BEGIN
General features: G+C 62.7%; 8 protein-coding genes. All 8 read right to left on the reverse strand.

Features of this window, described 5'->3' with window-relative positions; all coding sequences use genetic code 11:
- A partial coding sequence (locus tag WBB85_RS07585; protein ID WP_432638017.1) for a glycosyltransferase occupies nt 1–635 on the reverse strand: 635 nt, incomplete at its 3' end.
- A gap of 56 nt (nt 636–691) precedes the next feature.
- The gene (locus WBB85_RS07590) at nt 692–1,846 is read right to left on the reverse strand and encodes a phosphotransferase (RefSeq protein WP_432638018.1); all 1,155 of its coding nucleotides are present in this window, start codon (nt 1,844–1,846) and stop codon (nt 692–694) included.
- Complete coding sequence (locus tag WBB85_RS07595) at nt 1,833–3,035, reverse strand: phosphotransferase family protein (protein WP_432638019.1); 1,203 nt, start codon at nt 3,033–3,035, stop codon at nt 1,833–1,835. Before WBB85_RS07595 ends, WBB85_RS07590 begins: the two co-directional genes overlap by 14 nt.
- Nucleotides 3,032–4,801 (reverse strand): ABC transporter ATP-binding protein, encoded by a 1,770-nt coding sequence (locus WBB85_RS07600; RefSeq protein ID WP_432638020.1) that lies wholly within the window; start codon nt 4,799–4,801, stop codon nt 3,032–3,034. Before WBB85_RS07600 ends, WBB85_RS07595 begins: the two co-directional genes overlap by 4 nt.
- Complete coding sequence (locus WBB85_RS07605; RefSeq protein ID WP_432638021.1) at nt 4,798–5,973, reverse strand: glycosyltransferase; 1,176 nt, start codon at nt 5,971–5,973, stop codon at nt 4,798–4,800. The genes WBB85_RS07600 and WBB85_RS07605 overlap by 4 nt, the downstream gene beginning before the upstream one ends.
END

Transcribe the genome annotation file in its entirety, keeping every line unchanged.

General features: G+C 62.7%; 8 protein-coding genes. All 8 read right to left on the reverse strand.

Features of this window, described 5'->3' with window-relative positions; all coding sequences use genetic code 11:
- A partial coding sequence (locus tag WBB85_RS07585; protein ID WP_432638017.1) for a glycosyltransferase occupies nt 1–635 on the reverse strand: 635 nt, incomplete at its 3' end.
- A gap of 56 nt (nt 636–691) precedes the next feature.
- The gene (locus WBB85_RS07590) at nt 692–1,846 is read right to left on the reverse strand and encodes a phosphotransferase (RefSeq protein WP_432638018.1); all 1,155 of its coding nucleotides are present in this window, start codon (nt 1,844–1,846) and stop codon (nt 692–694) included.
- Complete coding sequence (locus tag WBB85_RS07595) at nt 1,833–3,035, reverse strand: phosphotransferase family protein (protein WP_432638019.1); 1,203 nt, start codon at nt 3,033–3,035, stop codon at nt 1,833–1,835. Before WBB85_RS07595 ends, WBB85_RS07590 begins: the two co-directional genes overlap by 14 nt.
- Nucleotides 3,032–4,801 (reverse strand): ABC transporter ATP-binding protein, encoded by a 1,770-nt coding sequence (locus WBB85_RS07600; RefSeq protein ID WP_432638020.1) that lies wholly within the window; start codon nt 4,799–4,801, stop codon nt 3,032–3,034. Before WBB85_RS07600 ends, WBB85_RS07595 begins: the two co-directional genes overlap by 4 nt.
- Complete coding sequence (locus WBB85_RS07605; RefSeq protein ID WP_432638021.1) at nt 4,798–5,973, reverse strand: glycosyltransferase; 1,176 nt, start codon at nt 5,971–5,973, stop codon at nt 4,798–4,800. The genes WBB85_RS07600 and WBB85_RS07605 overlap by 4 nt, the downstream gene beginning before the upstream one ends.